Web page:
# Characterizing Musical Sounds with Topological Data Analysis

“Can one hear the shape of a drum?” Mathematician Mark Kac posed this famous question in 1966, and it has intrigued researchers ever since [4]. If you hear the sound of a drum—i.e., the set of overtones that it produces—can you infer its shape? Mathematically, the essence of this spectral geometry question wonders whether one can uniquely determine a shape based on the eigenvalues of the Laplacian operator that is defined on the shape. Many examples of isospectral manifolds are not isometric in settings with two or more dimensions [3]. But the problem is not yet closed, as listeners can indeed discern the shapes of certain geometric types according to their sounds. Kac’s thought-provoking query also impacts a myriad of fields beyond mathematics, including architectural acoustics, audio forensics, pattern recognition, radiology, imaging science, and musical science.

Composers commonly use drum sets with multiple pieces of varying sizes (rather than a single drum) to facilitate a tonic harmonic progression: the foundation of harmony in modern music. Drum sets can train the human brain to distinguish the overtones of individual drums via a comparative training/learning process that teaches listeners to hear the shape of a particular drum from the set.

**Figure 1.**Progression patterns in musical instruments.

**1a.**The Bianzhong of Marquis Yi of Zeng (Zenghouyi Bells): ancient chime bells that hang on several sets of wooden racks.

**1b.**A xylophone.

**1c.**A pan flute from South America.

**1d.**The strings of a grand piano. Figures courtesy of Wikimedia Commons via Creative Commons Attribution-Share Alike licenses. Figure 1a by Wikimedia user YouTable and reproduced under the 4.0 International license, 1b by Wikimedia user Ferbr1 and reproduced under the 3.0 Unported license, 1c by Andrew Dunn and reproduced under the 1.0 Generic license, and 1d by David Maiolo and reproduced under the 3.0 Unported license.

A fascinating connection exists between the progression patterns of musical instruments and mathematical filtration (see Figure 2a) — a popular technique in modern algebra and topological data analysis (TDA). TDA is a recent branch of applied mathematics that utilizes topological and geometric concepts to understand and extract topological patterns and structures in data. The main workhorse of TDA is persistent homology [2, 6], an extension of algebraic topology that employs filtration to create a mathematical microscopy of a point cloud. Persistent homology delineates the shape of data through comparative analysis of the topological invariant changes that are induced by filtration [6]. When paired with advanced machine learning and deep learning algorithms, it finds tremendous success in the field of data science. Persistent homology has become one of the most powerful tools for simplifying the geometric complexity and reducing the high dimensionality of biomolecular interactions [5], ultimately revolutionizing drug discovery and effectively forecasting emerging viral variants.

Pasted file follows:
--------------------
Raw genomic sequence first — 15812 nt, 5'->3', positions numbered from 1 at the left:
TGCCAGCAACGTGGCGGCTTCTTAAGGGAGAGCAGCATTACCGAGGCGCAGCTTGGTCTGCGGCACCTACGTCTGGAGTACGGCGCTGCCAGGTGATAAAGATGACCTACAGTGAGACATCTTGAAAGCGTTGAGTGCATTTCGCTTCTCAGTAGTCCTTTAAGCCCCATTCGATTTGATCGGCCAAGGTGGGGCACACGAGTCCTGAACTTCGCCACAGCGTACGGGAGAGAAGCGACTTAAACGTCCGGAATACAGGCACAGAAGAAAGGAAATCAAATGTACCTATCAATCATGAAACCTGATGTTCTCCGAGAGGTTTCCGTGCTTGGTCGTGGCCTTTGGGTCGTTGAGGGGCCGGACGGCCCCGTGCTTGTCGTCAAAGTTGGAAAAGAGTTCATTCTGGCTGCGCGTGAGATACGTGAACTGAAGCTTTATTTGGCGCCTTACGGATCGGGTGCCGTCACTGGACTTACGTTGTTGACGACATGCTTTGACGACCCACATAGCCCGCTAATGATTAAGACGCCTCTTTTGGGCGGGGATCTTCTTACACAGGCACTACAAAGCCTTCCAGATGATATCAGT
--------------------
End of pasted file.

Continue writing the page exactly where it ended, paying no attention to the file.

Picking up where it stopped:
However, persistent homology is not directly applicable to the tonal analysis of chime bells. First, one may regard the collection of chime bells as the result of a set of evolving chime bell manifolds, rather than the result of point cloud filtration. Additionally, no change in topological invariants is associated with the homotopic shape evolution of chime bells. And finally, persistent homology cannot present a frequency or tonal analysis of chime bells or many other musical instruments.

**Figure 2.**Illustration of filtration and persistent Laplacian spectra.

**2a.**Filtration of a point cloud.

**2b–2c.**Persistent Laplacian analysis of the point cloud. Here, \(\beta^\alpha_j\) and \(\lambda^\alpha_j (j= 0,1)\) are respectively persistent Betti-\(j\) numbers and the first nonzero eigenvalues of the \(j\)th persistent Laplacian. Note that \(\lambda^\alpha_j\) captures the homotopic shape evolution of data (see the frequency changes after \(\alpha=1.5\)), which is not reflected in \(\beta^\alpha_j\). Figure courtesy of Jian Jiang.

The point cloud counterpart of the evolutionary de Rham-Hodge method on manifolds is called persistent spectral graph (also known as persistent Laplacians) on simplicial complexes [7, 8]. Like the evolutionary de Rham-Hodge method, persistent Laplacians both return the full set of topological invariants in their harmonic spectra (as does persistent homology) and capture the homotopic shape evolution of data during filtration in their first non-harmonic spectra (see Figures 2b and 2c); persistent homology cannot handle this latter task.

Sheaf theory created a generalization of persistent Laplacians, and the resulting persistent sheaf Laplacians enable the embedding of heterogeneous characters in topological invariants (e.g., encoding non-geometric information in a geometry-based simplicial complex) [10]. Persistent path Laplacians—another generalization that is built from the path complex—are designed for directed graphs and directed networks [9]. These new persistent topological Laplacians lay a mathematical foundation for tonal analysis in musical science and significantly extend the applicable domain and power of TDA.

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